Exactly, they would be better concetrating on the commuter value rail has over Cars especially coupled with Park & Ride.

    Clonmel, Carrick-on-Suir, New-Ross to Waterford

    They need to have a better timetable to suit commuters and shoppers, more frequent, don't arrive into waterford 10 minutes after the Dublin train has left etc., before embarking on long distance travel by rail which will not lead to a better service than the motorised transport, due to demographics.


  • Registered Users Posts: 116 ✭✭ Son of Stupido


    The purpose of this discussion was of the merits of the proposed project.

    Of course there would be more pressing things to concentrate (i.e. New Ross - Waterford services refd above).

    This proposal is a capital project, one which should not be expected to make a return on (as is the case with 99% of roads). It should be seen in the context of the entire network across the country, i.e linking the 3rd most populous city with the 5th.

    The WRC, whatever about the arguements of who will use it, connects Galway and Limerick. Next step should be to connect (improve) with Cork.

    I think services from the major cities should be a goal, and we are inching towards this.

    In the event of roads money being pumped into major rail projects (which is what is going to happen if you believe the greens) I think this is a project worthy of at least consideration.


  • Registered Users Posts: 5,278 ✭✭✭ dowlingm


    You say that engineering has come a long way - in rail terms it really hasn't. Can I take it you have travelled on either or both of the Youghal bypass and the Dungarvan N25 western approach? The grades are substantial, especially in Dungarvan. Wheel-rail ability to negotiate grades really haven't come on all that much since the steam age, nowhere near what cars and buses can take on.

    When you look at the landscape of passenger transportation needs in Ireland, sure Cork-Waterford by rail would be great to have - but it would require heroic engineering when the country badly needs really boring engineering (Pace-Navan, >90mph on the Belfast route, bypass tracks on the North Dublin commuter) and can't get it.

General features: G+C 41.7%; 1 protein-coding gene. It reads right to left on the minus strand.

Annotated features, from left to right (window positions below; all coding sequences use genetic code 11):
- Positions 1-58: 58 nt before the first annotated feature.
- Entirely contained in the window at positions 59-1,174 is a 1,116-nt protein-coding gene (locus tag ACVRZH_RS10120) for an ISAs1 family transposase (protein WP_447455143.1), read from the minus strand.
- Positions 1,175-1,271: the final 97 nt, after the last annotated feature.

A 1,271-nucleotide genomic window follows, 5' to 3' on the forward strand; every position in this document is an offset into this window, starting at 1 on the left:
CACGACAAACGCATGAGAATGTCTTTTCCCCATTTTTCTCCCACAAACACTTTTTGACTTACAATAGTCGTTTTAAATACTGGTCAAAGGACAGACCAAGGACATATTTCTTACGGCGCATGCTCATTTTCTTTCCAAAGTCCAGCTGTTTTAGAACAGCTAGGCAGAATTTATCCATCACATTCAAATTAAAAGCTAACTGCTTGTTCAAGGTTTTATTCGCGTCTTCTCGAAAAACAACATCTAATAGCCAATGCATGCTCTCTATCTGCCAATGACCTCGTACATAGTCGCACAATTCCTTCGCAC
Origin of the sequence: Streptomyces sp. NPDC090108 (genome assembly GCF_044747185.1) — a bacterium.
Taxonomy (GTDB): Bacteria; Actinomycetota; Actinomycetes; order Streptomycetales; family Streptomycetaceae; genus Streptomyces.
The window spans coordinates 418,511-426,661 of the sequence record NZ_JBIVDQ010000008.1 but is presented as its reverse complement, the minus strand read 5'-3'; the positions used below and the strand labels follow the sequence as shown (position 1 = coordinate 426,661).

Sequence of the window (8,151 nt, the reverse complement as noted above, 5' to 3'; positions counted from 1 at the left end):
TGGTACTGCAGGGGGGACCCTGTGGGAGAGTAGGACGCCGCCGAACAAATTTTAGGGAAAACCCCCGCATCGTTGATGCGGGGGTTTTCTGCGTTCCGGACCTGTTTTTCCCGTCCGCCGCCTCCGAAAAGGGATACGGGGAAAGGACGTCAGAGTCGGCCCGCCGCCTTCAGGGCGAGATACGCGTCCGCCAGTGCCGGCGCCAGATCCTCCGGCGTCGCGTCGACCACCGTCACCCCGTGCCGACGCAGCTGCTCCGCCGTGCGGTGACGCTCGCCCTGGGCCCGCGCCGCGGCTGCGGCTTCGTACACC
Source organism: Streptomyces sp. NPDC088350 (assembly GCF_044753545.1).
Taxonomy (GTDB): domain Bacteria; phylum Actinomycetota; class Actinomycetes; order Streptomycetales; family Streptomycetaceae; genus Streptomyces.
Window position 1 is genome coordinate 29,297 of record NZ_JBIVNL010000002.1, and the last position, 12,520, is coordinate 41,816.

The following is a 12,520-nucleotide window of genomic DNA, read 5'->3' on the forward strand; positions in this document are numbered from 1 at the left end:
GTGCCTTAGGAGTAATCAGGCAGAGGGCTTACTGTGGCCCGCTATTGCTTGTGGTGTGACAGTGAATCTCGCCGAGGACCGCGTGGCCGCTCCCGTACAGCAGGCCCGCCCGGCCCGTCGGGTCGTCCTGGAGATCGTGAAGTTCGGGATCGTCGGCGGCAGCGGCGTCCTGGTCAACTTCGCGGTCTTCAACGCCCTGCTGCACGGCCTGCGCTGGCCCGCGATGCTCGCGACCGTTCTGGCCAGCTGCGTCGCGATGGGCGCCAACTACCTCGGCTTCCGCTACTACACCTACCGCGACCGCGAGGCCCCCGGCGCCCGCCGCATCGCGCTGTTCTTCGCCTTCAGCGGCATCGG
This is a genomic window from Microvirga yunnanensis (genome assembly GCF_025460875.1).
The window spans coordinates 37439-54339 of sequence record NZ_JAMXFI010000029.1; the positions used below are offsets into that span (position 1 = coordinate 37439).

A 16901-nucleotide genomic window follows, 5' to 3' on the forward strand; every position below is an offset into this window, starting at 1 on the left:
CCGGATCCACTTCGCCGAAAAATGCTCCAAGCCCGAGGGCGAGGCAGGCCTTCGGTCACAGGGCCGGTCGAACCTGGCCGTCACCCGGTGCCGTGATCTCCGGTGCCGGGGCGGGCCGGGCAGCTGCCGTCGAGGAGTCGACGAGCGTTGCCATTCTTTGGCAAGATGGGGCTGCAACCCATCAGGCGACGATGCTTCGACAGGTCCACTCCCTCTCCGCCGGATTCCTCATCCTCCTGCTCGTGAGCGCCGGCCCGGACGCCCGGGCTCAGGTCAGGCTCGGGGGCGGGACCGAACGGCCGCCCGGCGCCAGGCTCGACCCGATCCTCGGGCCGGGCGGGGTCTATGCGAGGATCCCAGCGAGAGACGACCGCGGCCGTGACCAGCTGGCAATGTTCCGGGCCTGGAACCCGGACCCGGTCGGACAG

If you're looking for an Irish megaproject to benefit rail users, consider how to reroute IE away from Bray Head, or even drain the Limerick-Athenry hinterland.


  • Registered Users Posts: 78,221 ✭✭✭✭ Victor


    Of course, there is an existing railway between Cork and Waterford. Instead of spending perhaps €500-750 million your suggestion, why not upgrade Limerick Junction-Waterford and Waterford-Cherryville Junction (Kildare) and provide decent rolling stock, which would better connect Waterford to pretty much everywhere. Sure it won't serve Youghal or Dungarvan, but its not as if they have material population weights anyway. Clonmel and Carrick-on Suir would benefit much more.


  • Registered Users Posts: 351 ✭✭ liogairmhordain


    Perhap when the time comes for a new N25 road bridge to be built over the Blackwater (the existing Youghal Bridge is nearly 50 years old and wont last forever) consideration should be given to the feasibility/desirability of running a railway line over the Blackwater as part of the same scheme??


  • Closed Accounts Posts: 13,549 Judgement Day


    Perhap when the time comes for a new N25 road bridge to be built over the Blackwater (the existing Youghal Bridge is nearly 50 years old and wont last forever) consideration should be given to the feasibility/desirability of running a railway line over the Blackwater as part of the same scheme??

    Perhaps consideration should also be given to establishing an Irish Space Centre at Sally Perks Funfair too? :D


  • Registered Users Posts: 116 ✭✭ Son of Stupido


    A Cork Waterford link via limerick junction wouldn't work, too much of a diversion, and would take too long.

    A 100km link could see 1 hours services, and make it attractive. Also it would be a hit with the tourists.


  • Closed Accounts Posts: 13,549 Judgement Day


    A Cork Waterford link via limerick junction wouldn't work, too much of a diversion, and would take too long.

    A 100km link could see 1 hours services, and make it attractive. Also it would be a hit with the tourists.

    What tourists, and coming from where? CIE and the rail operators in the UK have managed to deter foot passengers so successfully that the ferries hardly carry any at all. Even when this situation eventually changes, due to the disappearance of cheap air travel, such a line will never be needed or built.


  • Advertisement
  • Registered Users Posts: 368 ✭✭ Roryhy